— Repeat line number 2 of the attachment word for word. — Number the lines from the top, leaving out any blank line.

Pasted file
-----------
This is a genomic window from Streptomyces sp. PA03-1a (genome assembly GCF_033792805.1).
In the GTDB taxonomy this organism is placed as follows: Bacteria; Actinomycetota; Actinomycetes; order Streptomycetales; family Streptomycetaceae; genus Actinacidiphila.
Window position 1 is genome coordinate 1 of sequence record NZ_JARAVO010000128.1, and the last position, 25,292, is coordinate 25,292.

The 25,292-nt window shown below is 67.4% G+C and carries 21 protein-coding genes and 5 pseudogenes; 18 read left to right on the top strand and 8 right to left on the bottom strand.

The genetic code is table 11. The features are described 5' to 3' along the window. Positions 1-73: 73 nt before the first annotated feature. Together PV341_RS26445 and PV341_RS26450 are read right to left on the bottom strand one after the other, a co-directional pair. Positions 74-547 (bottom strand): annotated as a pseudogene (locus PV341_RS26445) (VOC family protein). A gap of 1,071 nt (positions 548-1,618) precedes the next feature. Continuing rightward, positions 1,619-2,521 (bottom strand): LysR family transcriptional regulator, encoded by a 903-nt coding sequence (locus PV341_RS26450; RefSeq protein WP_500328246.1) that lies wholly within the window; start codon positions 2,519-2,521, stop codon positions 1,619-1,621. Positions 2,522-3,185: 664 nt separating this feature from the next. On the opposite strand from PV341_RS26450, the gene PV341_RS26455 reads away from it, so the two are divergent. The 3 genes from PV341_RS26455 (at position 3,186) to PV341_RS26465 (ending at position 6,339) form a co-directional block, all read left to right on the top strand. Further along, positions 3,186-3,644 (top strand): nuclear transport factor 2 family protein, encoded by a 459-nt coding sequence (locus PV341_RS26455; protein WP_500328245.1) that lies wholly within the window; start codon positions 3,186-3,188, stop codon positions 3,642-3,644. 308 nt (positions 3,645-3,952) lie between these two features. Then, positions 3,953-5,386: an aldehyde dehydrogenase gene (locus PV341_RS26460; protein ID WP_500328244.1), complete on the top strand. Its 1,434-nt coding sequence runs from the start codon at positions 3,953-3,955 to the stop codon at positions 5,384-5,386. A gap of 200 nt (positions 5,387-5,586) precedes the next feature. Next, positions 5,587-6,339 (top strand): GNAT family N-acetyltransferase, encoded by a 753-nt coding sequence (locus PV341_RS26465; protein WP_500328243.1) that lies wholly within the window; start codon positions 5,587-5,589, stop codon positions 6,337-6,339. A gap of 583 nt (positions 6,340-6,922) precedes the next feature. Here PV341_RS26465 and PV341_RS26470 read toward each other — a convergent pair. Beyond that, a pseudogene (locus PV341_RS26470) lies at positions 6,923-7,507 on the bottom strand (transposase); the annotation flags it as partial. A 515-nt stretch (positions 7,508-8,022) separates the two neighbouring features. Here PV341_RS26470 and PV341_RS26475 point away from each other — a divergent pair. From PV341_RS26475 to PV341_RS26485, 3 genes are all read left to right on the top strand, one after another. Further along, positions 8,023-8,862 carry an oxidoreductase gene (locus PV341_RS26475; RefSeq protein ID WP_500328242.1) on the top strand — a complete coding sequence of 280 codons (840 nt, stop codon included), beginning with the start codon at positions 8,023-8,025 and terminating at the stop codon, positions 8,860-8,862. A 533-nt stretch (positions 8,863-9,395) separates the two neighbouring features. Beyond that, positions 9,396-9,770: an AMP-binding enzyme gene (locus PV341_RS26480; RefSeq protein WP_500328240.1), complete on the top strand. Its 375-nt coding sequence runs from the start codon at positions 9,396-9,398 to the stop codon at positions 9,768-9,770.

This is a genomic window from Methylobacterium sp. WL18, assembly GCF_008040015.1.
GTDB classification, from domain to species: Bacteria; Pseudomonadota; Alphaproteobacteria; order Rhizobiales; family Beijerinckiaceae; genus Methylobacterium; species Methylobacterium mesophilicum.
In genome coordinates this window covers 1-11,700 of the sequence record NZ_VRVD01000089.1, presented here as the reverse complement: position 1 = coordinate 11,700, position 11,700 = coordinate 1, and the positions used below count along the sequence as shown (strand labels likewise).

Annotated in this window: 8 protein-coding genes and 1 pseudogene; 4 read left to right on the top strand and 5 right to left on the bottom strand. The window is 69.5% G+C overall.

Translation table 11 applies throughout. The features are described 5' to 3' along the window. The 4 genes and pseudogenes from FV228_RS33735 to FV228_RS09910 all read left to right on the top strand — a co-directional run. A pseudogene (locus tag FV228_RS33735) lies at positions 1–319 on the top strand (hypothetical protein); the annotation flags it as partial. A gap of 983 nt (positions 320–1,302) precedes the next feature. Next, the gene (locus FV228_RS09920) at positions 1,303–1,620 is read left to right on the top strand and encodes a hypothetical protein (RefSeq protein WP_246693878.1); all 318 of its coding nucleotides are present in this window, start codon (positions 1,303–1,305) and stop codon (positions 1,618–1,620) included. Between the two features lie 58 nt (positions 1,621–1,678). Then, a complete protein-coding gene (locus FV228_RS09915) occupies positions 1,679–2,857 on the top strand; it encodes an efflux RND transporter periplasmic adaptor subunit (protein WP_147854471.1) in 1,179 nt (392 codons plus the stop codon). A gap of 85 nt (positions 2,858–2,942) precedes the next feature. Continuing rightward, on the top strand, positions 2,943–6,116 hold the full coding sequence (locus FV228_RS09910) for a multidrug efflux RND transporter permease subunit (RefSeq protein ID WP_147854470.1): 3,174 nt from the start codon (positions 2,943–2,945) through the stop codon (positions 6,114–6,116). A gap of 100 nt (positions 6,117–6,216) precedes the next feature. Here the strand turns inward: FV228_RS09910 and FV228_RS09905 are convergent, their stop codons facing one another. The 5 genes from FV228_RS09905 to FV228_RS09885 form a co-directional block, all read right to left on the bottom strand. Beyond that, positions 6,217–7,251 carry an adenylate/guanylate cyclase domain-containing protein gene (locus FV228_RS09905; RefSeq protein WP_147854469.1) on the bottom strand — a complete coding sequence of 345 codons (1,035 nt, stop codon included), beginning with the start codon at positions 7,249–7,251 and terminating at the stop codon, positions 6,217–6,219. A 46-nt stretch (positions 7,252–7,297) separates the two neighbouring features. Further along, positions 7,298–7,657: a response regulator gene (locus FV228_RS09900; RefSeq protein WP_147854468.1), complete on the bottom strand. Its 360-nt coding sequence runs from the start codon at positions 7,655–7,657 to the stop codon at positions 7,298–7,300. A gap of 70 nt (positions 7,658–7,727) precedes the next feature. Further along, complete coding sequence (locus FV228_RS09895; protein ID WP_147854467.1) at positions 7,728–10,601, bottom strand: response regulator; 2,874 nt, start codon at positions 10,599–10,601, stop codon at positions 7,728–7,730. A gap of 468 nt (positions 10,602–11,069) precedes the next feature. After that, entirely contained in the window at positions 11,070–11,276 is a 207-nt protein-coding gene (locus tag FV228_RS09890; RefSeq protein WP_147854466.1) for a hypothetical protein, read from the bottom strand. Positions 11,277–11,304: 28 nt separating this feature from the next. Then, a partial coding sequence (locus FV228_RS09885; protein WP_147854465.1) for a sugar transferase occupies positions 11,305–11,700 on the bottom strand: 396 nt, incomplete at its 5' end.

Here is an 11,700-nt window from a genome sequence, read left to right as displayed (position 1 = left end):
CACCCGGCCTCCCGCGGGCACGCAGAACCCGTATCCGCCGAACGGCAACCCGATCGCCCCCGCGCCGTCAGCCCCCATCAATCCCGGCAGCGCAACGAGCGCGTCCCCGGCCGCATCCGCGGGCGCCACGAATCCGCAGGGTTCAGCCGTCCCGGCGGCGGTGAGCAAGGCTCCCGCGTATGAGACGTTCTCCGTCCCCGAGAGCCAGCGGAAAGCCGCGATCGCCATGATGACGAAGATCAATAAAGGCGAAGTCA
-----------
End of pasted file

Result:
In the GTDB taxonomy this organism is placed as follows: Bacteria; Actinomycetota; Actinomycetes; order Streptomycetales; family Streptomycetaceae; genus Actinacidiphila.